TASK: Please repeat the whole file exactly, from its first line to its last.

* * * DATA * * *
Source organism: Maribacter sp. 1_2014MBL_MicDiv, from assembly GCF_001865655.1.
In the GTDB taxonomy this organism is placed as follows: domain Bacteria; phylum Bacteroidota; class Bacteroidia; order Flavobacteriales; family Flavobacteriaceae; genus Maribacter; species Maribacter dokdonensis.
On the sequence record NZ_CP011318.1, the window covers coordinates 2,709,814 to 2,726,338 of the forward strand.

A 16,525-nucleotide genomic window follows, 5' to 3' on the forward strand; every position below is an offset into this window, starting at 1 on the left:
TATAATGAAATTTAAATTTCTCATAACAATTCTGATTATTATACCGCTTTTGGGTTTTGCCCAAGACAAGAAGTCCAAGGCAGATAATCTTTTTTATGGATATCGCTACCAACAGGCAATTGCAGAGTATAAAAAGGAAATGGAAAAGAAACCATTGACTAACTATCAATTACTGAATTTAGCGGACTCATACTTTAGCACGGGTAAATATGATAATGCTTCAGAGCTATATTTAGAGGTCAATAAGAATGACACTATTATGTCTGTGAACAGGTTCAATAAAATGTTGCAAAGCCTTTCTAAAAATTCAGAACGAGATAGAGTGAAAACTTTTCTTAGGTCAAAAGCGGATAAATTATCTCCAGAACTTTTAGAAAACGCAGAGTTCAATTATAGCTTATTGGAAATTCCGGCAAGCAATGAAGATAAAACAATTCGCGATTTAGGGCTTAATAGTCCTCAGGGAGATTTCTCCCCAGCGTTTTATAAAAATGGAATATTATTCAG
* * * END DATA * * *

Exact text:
Source organism: Maribacter sp. 1_2014MBL_MicDiv, from assembly GCF_001865655.1.
In the GTDB taxonomy this organism is placed as follows: domain Bacteria; phylum Bacteroidota; class Bacteroidia; order Flavobacteriales; family Flavobacteriaceae; genus Maribacter; species Maribacter dokdonensis.
On the sequence record NZ_CP011318.1, the window covers coordinates 2,709,814 to 2,726,338 of the forward strand.

A 16,525-nucleotide genomic window follows, 5' to 3' on the forward strand; every position below is an offset into this window, starting at 1 on the left:
TATAATGAAATTTAAATTTCTCATAACAATTCTGATTATTATACCGCTTTTGGGTTTTGCCCAAGACAAGAAGTCCAAGGCAGATAATCTTTTTTATGGATATCGCTACCAACAGGCAATTGCAGAGTATAAAAAGGAAATGGAAAAGAAACCATTGACTAACTATCAATTACTGAATTTAGCGGACTCATACTTTAGCACGGGTAAATATGATAATGCTTCAGAGCTATATTTAGAGGTCAATAAGAATGACACTATTATGTCTGTGAACAGGTTCAATAAAATGTTGCAAAGCCTTTCTAAAAATTCAGAACGAGATAGAGTGAAAACTTTTCTTAGGTCAAAAGCGGATAAATTATCTCCAGAACTTTTAGAAAACGCAGAGTTCAATTATAGCTTATTGGAAATTCCGGCAAGCAATGAAGATAAAACAATTCGCGATTTAGGGCTTAATAGTCCTCAGGGAGATTTCTCCCCAGCGTTTTATAAAAATGGAATATTATTCAG